1. Too much protein, not enough moisture
“My hair is breaking so I need products to make to it stronger and then it won’t break.” This can definitely be a true statement but more likely than not, when starting out hair needs moisture because it is not getting the TLC it needs from deep conditioning or moisturizing. When I started my HHJ, my hair was as dry as a bone left out in the Caribbean sun. It was breaking due to lack of moisture. Think of your hair as a rubber band. A dry rubber band will snap when stretched. Hair behaves the same way. Hair that lacks moisture lacks elasticity. Elasticity is what allows our hair to stretch when manipulated (e.g. when combed) but not break.
Starting out, I remember using lots of protein-based products in the hopes that they would stop breakage… which it did for about a day and then my strands went right back to breaking. I absolutely, absolutely recommend using a moisture-focused approach when just starting out. It’s worlds quicker to correct moisture overload (a protein treatment will do the trick) than it is to correct protein-overload (lots of moisture is needed).
For more on identifying proteins, protein treatments, protein and moisture overload, check out these posts!
2. Unrealistic length expectations
“What do we want? Waist length tresses! When do we want it? NOW!”… If only. The reality is our hair isn’t going bloom from nape to waist length in a year. It’s perfectly okay to start out with an end goal like waist length in mind. On average, hair grows about 6 inches a year. If you add in trims, from nape to waist won’t happen in 365 days. Rather than be discouraged when making lengths doesn’t go the way you planned, set goals that will help keep you motivated. When I started, arm-pit length was my goal and once I reached it, bra-strap length was the finish line… then mid-back length… then waist length. Even if waist length seems “too far”, “shoot for the moon, even if you miss you’ll land among the stars.” Focus on the health of your hair and the length will follow.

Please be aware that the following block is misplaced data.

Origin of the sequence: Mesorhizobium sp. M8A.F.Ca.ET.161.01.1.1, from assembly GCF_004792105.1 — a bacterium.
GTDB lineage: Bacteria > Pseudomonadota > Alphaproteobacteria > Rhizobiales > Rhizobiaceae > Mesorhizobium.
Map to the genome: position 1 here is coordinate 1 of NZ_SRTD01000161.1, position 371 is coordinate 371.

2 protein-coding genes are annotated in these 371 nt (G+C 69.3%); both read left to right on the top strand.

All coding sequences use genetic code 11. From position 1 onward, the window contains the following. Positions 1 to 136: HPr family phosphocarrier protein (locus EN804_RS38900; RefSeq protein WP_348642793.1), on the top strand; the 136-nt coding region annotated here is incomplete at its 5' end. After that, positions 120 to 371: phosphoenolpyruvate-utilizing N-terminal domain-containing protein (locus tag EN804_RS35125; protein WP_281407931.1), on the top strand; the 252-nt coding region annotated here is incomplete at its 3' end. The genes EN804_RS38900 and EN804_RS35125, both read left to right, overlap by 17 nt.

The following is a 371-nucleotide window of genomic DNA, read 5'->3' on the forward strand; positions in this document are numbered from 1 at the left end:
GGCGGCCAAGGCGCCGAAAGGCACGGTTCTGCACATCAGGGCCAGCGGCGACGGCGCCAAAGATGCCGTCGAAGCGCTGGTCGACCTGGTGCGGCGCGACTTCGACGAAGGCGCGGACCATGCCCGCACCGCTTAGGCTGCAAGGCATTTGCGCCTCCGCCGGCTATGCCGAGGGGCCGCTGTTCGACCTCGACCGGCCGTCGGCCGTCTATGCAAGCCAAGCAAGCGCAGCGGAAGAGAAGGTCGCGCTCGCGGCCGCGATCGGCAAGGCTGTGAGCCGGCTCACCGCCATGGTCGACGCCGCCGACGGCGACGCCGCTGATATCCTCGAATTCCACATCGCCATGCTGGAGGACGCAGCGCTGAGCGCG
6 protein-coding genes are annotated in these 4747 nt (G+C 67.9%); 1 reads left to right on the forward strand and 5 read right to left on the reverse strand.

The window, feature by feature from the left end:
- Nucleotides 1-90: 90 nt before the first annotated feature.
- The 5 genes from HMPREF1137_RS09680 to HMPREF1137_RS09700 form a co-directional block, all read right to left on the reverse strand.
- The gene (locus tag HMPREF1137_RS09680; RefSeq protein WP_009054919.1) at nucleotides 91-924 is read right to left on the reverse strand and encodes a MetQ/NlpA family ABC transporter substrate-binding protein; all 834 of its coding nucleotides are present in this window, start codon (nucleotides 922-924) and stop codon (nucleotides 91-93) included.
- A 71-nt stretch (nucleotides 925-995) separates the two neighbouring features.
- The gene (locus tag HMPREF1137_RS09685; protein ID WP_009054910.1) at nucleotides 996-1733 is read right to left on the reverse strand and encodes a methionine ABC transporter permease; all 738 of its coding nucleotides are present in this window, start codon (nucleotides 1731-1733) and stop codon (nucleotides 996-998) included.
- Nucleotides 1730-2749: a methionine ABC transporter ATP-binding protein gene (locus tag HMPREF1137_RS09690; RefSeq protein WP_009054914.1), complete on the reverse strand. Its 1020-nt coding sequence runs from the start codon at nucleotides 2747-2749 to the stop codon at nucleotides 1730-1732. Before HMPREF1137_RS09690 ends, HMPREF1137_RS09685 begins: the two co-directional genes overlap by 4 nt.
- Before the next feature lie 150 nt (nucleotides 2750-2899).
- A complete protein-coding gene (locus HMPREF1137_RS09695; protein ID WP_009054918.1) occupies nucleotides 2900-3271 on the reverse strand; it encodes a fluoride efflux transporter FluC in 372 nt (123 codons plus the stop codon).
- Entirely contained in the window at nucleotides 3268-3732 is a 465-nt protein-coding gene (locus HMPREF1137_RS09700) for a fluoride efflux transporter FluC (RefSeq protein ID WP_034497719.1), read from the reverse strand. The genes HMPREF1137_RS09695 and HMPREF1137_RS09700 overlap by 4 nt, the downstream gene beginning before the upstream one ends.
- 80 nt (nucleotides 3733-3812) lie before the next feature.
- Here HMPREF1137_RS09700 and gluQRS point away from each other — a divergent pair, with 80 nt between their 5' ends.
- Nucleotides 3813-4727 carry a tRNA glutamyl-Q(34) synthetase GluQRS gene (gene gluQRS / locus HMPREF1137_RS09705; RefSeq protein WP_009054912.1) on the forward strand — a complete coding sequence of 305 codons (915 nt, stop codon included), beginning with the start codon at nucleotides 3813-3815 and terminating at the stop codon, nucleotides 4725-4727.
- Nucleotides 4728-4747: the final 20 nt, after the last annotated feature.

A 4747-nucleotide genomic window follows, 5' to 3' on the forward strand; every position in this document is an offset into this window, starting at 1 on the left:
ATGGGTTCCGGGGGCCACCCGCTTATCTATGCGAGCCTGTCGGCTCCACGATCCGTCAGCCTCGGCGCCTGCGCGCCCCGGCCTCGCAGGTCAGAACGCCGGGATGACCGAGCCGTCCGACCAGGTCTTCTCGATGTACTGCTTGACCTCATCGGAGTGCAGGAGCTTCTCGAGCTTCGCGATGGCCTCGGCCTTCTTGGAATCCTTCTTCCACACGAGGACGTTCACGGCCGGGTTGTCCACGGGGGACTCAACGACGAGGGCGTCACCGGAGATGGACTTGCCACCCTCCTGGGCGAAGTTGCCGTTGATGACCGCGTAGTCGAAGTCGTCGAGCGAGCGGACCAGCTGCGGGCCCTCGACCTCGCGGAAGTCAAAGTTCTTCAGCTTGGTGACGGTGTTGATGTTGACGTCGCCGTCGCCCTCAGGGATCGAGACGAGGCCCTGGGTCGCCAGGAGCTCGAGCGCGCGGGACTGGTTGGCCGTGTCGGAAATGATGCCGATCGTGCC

3. Nothing in moderation
Too much of anything (except red velvet cheesecake, laughter, and heartfelt hugs) is no bueno. If you’re anything like me when I started out, you might have purchased lots of products and tried them as quick as you got them. Doing too much, trying too many things at all once won’t really help you suss out what products or techniques work for you. There will products and ways of doing things that make you run the other way on the first go — and that’s great. If you can tell immediately you it’s not for you, don’t waste time trying to convince yourself it might work. If a product or technique is sashaying along the fence, give them a trial period.